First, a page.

Nicotinamide has also been found to fight free radicals. Free radicals are atoms or molecules that are extremely reactive due to unpaired valence electrons. These compounds have been shown to cause cell and DNA damage. Nicotinamide can prevent this after topical application by increasing the antioxidant capacity of the skin. Antioxidants can also decrease the effects of sallowness caused by aging.

Another property is the ability to decrease unwanted pigmentation, age spots, and the effects of the disease melasma. One study showed that 4% nicotinamide is comparable to 4% hydroquinone, but with fewer side effects. Unlike other treatments for oily skin, nicotinamide doesn’t just absorb the excess oil.

Instead, it slows down oil production. Changes are evident after two to four weeks of use. As a bonus, it can make pores appear smaller as they are no longer clogged with sebum and dead skin. This in turn makes the skin appear smoother and softer.

Manufacturing of Niacinamide

It is naturally found in yeasts, fish, nuts, legumes, and lean meats. On an industrial scale, it is produced by the hydrolysis of nicotinonitrile or nicotinic acid with the enzyme nitrile hydratase. The enzyme occurs naturally in Rhodococcus rhodochrous, a bacteria found in soil. Using an enzyme instead of other synthesis methods prevents hydrolysis into nicotinic acid.


Nicotinamide is a very complex substance. As a result, there are no good alternatives. Panthenol (vitamin B5) can play some of the same roles. Depending on what you are trying to achieve, some botanical extracts can also be substituted. Niacin has a very similar sounding name and is easier to find at the drugstore. However, niacin will cause redness and other side effects that nicotinamide/niacinamide will not. Unlike vitamin C and retinols, which are touted to have similar properties, nicotinamide is non-acidic and non-irritating.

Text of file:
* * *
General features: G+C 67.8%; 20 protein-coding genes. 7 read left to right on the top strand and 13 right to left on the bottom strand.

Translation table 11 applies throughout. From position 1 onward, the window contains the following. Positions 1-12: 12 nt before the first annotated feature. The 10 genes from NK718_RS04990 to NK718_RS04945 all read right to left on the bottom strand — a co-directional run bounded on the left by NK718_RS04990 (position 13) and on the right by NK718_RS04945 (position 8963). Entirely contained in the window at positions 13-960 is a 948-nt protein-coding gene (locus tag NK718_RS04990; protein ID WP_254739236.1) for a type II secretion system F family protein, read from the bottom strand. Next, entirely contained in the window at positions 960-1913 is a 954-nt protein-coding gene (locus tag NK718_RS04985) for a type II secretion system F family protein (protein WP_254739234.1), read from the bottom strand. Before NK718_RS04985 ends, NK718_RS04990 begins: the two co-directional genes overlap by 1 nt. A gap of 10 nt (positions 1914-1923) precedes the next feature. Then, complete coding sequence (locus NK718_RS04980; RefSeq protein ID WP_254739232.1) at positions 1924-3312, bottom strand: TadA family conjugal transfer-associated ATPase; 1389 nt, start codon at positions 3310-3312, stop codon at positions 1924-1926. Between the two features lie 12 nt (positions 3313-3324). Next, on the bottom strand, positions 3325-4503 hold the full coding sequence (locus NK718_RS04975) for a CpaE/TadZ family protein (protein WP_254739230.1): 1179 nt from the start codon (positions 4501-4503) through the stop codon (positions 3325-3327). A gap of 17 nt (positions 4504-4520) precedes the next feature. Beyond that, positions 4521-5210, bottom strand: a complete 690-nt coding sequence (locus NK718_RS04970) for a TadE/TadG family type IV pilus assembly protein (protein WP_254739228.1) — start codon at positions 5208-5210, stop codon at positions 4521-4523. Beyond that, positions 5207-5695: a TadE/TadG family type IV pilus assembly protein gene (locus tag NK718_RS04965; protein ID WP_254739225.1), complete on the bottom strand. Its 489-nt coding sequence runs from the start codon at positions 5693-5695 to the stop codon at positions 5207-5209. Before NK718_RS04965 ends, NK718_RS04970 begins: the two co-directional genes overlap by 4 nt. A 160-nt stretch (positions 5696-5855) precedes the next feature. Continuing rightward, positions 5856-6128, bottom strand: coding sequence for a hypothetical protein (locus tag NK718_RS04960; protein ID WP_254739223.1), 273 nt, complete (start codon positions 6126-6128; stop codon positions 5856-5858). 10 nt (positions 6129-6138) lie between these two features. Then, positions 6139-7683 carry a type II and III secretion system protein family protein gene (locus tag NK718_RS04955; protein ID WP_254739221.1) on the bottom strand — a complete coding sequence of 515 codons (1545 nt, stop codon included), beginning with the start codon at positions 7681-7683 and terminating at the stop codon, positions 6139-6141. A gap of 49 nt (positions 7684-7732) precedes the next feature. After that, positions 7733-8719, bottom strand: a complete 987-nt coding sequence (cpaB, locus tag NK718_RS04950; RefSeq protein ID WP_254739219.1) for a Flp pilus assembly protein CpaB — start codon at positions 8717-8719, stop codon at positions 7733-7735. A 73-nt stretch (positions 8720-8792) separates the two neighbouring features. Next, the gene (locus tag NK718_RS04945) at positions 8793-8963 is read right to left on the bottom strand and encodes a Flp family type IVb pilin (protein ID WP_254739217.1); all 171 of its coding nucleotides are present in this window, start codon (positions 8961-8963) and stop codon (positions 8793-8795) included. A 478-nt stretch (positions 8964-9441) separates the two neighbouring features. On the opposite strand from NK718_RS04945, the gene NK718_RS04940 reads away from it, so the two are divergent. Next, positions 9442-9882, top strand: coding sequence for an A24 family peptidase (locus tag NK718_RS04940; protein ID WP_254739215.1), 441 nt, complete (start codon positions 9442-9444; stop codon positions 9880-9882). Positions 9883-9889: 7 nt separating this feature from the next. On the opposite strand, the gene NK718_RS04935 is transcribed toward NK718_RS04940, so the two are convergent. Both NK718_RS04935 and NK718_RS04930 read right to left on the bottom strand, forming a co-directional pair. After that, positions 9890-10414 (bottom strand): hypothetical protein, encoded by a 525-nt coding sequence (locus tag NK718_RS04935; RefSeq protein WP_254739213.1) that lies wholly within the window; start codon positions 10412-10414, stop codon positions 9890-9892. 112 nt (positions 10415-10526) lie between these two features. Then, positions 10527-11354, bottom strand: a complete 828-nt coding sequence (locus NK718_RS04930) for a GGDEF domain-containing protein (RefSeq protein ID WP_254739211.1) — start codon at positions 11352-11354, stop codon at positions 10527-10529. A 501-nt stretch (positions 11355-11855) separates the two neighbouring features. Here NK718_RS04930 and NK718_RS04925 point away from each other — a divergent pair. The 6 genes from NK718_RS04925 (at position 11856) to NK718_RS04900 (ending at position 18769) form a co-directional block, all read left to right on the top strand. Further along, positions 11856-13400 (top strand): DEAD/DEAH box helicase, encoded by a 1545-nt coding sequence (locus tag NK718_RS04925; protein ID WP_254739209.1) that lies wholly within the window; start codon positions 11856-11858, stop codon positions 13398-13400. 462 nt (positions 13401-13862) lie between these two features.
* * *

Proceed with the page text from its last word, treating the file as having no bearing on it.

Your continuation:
Nicotinamide should be stored in a cool, dry place away from alkalis, strong acids, and oxidizing agents. If it reacts with oxidizers, it may form carbon monoxide and nitrous oxides (NOx), both of which are dangerous if inhaled. The container should be tightly sealed and kept out of direct sunlight.


Nicotinamide is not recommended to treat acne in pregnant women. In the event that it gets in the eyes, flush with water for fifteen minutes after removing contacts (if present and easy to do so). In the event that irritation persists, seek medical attention. When using this product, wear an N95, KN95, KF94, P1 or other particulate filtering mask to avoid inhaling dust, as it can cause irritation in the lungs. If ingested, do not induce vomiting. Call your local poison control center for guidance. Always read the MSDS (manufacturer’s safety data sheet) before working with a product you are unfamiliar with.

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  • Reply
    Michelina Caviness
    December 2, 2020 at 7:52 am

    well post

  • Reply
    Edwin Sauro
    December 3, 2020 at 7:52 am

    i love this very good post

  • Reply
    Howto – Shea Hair Balm - Doon Valley Greens
    March 26, 2021 at 6:08 am

    […] Niacinamide: 10 BEST FAQ which you eagerly want to know […]

  • Reply
    October 5, 2021 at 5:26 pm

    The c vitamin has got to be the most widely known vitamin these days.
    It is not surprising because your body needs c vitamin for over 300 functions.